Well, you’ve got to credit Peter Milligan for not taking the obvious route when teaming Wolverine with the Punisher. The opening chapter (of five) features no Wolverine at all, and not that much Punisher either in focussing on deliberately ridiculous bank job mastermind Napoleon. He narrates his own downfall over the first chapter, dressed for the part in 19th century French military uniform: “It took me fifteen years to build up this organization”, he wails as the Punisher shoots his way through it, “The most sophisticated bank heist operation that ever was”. Yet by midway through the first chapter it is no more. Napoleon is offered a way out, though, as it turns out there’s an elite and remote community where the very rich on the run from the law can go to ground.

Milligan uses the hideout premise as means of connecting several short flashback interludes starring the Punisher, amusing and violent, and to construct a special madness afflicting an isolated and insulated community finding its own social structure.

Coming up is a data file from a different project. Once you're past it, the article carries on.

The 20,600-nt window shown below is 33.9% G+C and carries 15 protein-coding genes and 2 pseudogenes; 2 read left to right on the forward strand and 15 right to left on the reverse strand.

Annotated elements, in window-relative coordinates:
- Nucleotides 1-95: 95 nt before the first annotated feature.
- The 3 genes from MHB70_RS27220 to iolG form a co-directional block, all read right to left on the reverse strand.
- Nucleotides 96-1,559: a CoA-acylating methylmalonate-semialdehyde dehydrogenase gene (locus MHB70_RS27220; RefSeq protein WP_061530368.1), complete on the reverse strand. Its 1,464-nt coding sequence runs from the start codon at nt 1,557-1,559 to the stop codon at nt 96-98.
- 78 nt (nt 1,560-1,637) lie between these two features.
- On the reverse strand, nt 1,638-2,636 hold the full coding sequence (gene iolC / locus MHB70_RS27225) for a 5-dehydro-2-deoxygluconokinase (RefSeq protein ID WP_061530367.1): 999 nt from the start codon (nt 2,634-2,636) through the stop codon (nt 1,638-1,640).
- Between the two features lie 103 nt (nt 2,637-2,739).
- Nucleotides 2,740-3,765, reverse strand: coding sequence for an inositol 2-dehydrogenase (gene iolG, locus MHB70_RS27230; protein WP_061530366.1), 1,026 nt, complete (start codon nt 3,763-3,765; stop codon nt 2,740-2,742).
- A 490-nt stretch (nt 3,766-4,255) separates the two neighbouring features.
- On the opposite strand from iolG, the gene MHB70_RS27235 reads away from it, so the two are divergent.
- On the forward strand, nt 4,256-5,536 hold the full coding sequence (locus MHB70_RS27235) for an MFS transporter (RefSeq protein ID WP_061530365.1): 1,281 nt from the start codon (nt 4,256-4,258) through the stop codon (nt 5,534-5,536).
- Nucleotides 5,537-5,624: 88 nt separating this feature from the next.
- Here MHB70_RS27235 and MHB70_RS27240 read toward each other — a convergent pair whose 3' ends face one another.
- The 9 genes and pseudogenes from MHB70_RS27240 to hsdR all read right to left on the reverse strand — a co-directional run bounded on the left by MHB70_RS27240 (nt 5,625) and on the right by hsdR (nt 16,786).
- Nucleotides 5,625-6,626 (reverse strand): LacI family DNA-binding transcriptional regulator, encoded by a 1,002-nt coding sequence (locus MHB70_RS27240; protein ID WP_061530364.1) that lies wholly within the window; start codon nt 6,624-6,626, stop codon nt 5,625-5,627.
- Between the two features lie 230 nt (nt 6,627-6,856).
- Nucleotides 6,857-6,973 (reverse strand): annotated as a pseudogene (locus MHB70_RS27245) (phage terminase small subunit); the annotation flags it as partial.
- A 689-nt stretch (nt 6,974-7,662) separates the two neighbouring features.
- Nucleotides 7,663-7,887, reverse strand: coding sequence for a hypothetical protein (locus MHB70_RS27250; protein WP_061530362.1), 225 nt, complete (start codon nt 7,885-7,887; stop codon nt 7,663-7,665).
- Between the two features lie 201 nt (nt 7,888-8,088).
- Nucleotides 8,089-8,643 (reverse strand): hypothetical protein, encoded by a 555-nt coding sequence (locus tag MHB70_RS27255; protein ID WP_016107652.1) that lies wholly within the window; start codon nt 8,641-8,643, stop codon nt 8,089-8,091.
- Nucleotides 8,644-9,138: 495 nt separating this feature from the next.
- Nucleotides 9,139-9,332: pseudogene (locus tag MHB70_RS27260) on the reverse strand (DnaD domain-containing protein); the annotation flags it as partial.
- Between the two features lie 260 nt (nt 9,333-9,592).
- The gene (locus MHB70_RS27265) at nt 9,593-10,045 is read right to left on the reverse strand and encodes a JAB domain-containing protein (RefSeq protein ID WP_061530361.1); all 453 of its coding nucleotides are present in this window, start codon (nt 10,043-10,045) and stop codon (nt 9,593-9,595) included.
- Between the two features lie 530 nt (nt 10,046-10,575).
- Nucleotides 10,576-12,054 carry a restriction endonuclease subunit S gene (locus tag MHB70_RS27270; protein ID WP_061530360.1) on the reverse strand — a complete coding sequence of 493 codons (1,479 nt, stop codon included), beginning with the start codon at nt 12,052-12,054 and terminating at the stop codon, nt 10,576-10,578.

There’s absolutely no intention on Milligan’s part of taking any character or set-up seriously. “Just because we’re murderers, arsonists, extortionists, and thieves they think they’re better than us”, raves one criminal, “but we’ll prove them wrong. We’ll kill the Punisher like decent, civilized people”. Lee Weeks takes the opposite view, laying out the pages as if he’s delivering a real action thriller. He’s a very good artist, so utterly convincing, although even he can’t make a bunch of Nazi refugees in lederhosen look anything other than ridiculous.

Only one ending is ever going to be possible, and suspense is built up by readers wanting to see how the inevitability occurs. When it arrives it’s unfortunately lacking in apocalyptic content, but along the way there’s been laughs and imaginatively brutal action, so this is still recommendable as flawed fun.